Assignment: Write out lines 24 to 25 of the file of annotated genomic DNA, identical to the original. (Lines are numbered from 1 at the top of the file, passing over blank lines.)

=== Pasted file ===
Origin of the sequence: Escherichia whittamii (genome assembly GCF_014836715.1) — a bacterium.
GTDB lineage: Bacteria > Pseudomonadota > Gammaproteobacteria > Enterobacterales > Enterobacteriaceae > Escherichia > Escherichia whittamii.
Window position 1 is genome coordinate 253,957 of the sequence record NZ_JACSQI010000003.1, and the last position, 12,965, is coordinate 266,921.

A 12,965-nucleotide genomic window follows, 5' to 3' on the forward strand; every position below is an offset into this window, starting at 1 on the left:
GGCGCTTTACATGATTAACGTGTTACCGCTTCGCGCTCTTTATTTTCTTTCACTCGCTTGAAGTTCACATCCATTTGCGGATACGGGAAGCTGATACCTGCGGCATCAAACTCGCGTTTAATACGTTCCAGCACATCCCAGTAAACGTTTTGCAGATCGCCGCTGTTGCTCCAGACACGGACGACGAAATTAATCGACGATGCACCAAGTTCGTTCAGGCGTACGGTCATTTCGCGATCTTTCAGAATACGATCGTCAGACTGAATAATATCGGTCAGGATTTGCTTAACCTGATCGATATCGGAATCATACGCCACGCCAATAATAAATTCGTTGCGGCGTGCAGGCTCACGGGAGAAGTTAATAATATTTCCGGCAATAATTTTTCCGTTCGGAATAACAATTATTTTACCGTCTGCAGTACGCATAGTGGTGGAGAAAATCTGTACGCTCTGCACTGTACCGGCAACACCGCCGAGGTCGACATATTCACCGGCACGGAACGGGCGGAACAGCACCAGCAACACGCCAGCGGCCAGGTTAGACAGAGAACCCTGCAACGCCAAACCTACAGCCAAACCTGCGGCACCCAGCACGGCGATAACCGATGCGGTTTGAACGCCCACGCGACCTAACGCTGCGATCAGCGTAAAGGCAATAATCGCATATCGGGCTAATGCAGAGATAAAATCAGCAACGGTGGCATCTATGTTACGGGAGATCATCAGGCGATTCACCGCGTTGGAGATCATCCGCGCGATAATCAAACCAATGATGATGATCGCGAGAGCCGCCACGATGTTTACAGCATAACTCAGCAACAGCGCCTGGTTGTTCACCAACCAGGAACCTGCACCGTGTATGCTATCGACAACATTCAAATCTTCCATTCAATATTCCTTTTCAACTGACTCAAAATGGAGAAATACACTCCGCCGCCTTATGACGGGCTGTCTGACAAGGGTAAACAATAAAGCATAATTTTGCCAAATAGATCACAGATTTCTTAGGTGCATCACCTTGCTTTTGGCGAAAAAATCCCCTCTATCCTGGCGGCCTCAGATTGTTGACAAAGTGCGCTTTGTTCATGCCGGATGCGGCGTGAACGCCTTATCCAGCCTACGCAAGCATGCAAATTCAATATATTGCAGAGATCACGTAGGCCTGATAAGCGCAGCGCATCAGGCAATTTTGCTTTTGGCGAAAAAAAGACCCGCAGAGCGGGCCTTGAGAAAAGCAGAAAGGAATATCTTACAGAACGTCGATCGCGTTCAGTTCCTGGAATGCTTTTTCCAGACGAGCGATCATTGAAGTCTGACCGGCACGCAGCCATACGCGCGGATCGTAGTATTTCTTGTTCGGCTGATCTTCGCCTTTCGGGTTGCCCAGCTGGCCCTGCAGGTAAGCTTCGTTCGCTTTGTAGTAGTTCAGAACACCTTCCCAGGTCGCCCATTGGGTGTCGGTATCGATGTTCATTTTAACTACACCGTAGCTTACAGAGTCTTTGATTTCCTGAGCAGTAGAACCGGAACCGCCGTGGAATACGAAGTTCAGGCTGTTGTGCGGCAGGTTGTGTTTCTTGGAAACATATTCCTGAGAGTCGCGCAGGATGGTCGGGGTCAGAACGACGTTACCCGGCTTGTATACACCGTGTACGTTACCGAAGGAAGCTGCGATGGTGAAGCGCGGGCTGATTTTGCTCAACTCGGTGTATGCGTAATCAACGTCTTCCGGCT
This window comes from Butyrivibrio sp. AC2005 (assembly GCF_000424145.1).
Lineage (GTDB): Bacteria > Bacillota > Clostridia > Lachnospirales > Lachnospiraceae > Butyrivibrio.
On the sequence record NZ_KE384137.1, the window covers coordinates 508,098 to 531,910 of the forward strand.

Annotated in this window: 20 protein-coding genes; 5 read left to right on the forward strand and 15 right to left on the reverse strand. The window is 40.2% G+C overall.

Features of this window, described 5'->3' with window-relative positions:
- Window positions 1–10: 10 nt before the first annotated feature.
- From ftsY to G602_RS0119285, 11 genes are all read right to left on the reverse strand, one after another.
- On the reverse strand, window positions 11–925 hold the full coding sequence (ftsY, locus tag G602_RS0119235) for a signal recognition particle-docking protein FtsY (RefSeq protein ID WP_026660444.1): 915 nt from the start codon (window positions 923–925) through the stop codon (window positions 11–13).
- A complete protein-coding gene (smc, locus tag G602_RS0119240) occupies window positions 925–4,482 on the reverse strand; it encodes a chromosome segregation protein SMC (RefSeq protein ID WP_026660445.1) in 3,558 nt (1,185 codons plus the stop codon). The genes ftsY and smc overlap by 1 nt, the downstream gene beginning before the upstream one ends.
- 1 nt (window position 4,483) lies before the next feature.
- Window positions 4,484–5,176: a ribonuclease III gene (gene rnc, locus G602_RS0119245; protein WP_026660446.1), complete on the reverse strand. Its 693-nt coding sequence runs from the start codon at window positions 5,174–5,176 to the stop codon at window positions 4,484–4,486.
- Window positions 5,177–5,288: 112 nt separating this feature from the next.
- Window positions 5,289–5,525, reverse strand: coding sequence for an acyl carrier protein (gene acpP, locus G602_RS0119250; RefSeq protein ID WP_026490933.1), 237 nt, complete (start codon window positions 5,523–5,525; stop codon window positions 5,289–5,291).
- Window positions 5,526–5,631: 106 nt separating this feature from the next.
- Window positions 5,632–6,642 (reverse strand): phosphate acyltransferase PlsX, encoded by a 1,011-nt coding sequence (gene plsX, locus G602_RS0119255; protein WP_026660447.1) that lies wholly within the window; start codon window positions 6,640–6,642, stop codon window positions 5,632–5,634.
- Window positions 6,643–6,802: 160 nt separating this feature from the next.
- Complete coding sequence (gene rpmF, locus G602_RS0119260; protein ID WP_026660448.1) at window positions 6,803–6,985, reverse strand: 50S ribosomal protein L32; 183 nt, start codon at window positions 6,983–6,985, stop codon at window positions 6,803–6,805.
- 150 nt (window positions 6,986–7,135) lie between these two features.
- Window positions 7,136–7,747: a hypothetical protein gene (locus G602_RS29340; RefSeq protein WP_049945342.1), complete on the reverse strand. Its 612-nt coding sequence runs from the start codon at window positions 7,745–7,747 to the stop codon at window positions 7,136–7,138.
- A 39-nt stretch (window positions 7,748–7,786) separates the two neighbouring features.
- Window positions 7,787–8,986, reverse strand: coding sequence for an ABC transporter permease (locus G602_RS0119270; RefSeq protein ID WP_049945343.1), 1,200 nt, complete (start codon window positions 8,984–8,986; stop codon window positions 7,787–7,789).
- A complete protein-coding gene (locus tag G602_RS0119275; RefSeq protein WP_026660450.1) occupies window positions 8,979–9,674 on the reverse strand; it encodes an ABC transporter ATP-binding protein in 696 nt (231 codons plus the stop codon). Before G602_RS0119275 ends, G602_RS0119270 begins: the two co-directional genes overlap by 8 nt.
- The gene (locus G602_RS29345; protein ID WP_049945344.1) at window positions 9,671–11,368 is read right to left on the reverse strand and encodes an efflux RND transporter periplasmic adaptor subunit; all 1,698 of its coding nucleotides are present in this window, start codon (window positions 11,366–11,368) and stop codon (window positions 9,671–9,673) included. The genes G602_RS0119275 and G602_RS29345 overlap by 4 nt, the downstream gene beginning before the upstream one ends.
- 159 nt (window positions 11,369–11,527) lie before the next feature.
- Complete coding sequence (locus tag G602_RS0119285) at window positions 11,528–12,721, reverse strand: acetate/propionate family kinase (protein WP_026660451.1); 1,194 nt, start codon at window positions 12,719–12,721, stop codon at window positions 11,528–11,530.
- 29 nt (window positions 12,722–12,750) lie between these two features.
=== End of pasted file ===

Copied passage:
- Window positions 7,136–7,747: a hypothetical protein gene (locus G602_RS29340; RefSeq protein WP_049945342.1), complete on the reverse strand. Its 612-nt coding sequence runs from the start codon at window positions 7,745–7,747 to the stop codon at window positions 7,136–7,138.
- A 39-nt stretch (window positions 7,748–7,786) separates the two neighbouring features.